Employers here have no legal power to force staff to disclose their Covid-19 vaccination status or demand that they get inoculated.
Experts and employers noted that while vaccination is strongly encouraged in Singapore, it remains voluntary, although there are several ways people can be encouraged to get a jab.
These will come more into focus as Singapore rolls out Covid-19 shots to the wider population, with bookings open to Singaporeans aged 12 to 39 from yesterday.
Singapore Human Resources Institute president Low Peck Kem told The Straits Times that unless there is a business need, employers should not compel staff to disclose if they have had a jab or take punitive action against those who do not get inoculated or refuse to update their vaccination status.
"Even if there is a strong business need, such as needing to know in order to determine if the employee can travel for business or be deployed to higher-risk front-line... roles, do explain clearly why the company needs to know the status, and generally, most employees will comply," she said.
Institute for Human Resource Professionals chief executive Mayank Parekh said bosses should not use non-vaccination as a reason to terminate employment as there could be medical reasons for staff not getting a jab.
Mr Tan Wei Ming, senior associate at law firm CMS Holborn Asia, noted that if employers want to keep records on vaccinated employees, with personal data such as names, they must do so in accordance with the Personal Data Protection Act and other applicable data protection laws.
"For these reasons, companies in Singapore are unlikely to make their employees declare their vaccination status at this juncture."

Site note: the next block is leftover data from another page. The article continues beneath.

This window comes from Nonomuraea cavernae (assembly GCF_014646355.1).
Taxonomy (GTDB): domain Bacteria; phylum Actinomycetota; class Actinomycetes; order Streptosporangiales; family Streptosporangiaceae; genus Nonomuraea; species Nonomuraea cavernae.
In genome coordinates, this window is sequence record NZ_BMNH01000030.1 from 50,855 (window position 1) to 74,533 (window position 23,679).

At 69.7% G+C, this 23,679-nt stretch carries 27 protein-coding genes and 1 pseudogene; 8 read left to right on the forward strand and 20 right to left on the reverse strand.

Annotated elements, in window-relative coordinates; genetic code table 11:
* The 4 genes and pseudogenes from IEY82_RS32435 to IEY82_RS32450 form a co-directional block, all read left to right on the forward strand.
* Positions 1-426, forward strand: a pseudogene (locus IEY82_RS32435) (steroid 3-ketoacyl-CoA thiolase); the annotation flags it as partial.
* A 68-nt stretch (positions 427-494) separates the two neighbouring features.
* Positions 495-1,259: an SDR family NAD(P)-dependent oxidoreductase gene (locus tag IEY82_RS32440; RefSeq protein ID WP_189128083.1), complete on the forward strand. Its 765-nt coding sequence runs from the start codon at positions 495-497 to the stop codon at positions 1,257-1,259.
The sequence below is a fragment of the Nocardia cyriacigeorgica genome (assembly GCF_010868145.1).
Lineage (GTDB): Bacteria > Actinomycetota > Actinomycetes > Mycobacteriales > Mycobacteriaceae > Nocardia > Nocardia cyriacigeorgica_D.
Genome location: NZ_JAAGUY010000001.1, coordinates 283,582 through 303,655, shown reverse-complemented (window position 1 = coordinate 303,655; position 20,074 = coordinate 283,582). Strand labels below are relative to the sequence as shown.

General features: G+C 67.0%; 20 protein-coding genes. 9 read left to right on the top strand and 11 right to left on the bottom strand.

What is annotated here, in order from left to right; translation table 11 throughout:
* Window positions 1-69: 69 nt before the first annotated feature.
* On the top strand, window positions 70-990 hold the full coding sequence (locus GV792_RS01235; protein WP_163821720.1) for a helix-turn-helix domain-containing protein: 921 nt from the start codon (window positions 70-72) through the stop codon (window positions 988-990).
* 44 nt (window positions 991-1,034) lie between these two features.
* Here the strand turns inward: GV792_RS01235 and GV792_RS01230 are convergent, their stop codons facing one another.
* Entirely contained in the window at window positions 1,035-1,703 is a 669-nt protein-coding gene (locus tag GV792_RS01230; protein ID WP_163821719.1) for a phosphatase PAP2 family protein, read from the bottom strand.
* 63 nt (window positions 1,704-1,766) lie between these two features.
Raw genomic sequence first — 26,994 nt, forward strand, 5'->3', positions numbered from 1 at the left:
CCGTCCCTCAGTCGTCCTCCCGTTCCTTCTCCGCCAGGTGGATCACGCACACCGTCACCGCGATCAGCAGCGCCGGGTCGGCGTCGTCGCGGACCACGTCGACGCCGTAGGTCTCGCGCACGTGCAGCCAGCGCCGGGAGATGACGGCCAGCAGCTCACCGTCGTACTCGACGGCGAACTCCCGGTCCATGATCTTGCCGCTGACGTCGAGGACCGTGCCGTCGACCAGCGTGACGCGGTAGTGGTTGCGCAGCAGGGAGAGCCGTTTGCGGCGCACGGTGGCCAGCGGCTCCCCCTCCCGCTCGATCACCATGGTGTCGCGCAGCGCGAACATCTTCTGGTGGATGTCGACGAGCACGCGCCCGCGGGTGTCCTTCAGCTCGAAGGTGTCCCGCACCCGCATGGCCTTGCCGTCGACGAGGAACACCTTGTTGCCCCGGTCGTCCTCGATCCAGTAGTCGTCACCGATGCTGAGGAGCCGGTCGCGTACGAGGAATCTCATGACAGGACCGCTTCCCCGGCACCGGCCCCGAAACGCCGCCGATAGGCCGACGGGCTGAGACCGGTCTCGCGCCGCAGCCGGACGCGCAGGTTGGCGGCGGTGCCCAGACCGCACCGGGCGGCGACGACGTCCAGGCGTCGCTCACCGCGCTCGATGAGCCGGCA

WongPartnership joint head of employment practice Jenny Tsin said staff should not face discrimination arising from their vaccination status, given that it is voluntary.
However, there could be circumstances that warrant a different approach, such as for jobs involving higher risk of exposure to Covid-19, she said.
Investment bank Goldman Sachs recently ordered its employees in the United States to report their Covid-19 vaccination status as part of their plans to return to the office, Agence France-Presse reported on Thursday.
ST understands that Goldman Sachs is not requiring staff here to report their vaccination status, and most are still working from home.
While professional services firm EY strongly encourages its eligible staff to get vaccinated, it does not require them to declare their status, given that immunisation is not mandatory, said its Singapore and Brunei managing partner Max Loh.
UOB human resources head Dean Tong said the bank has been encouraging staff in critical roles to get vaccinated since the Government announced its roll-out to essential workers in the financial sector in March. ST understands that UOB does not track the vaccination status of employees.
An Amazon spokesman said its employees and associates are generally not required to declare their vaccination status, except for staff travelling to Singapore from overseas. It also gives a cash benefit to front-line employees and associates who are paid by the hour when they get vaccinated off-site.
Ms Low and Mr Parekh said employers can encourage immunisation by communicating the benefits to staff as well as incentivising vaccination through means such as time off after getting the jabs and giving workers a care package.
Mr Samir Bedi, Asean workforce advisory leader at EY, said it would not be surprising to see employers including vaccination as a pre-requisite in job descriptions in future, particularly for positions that require face-to-face interactions.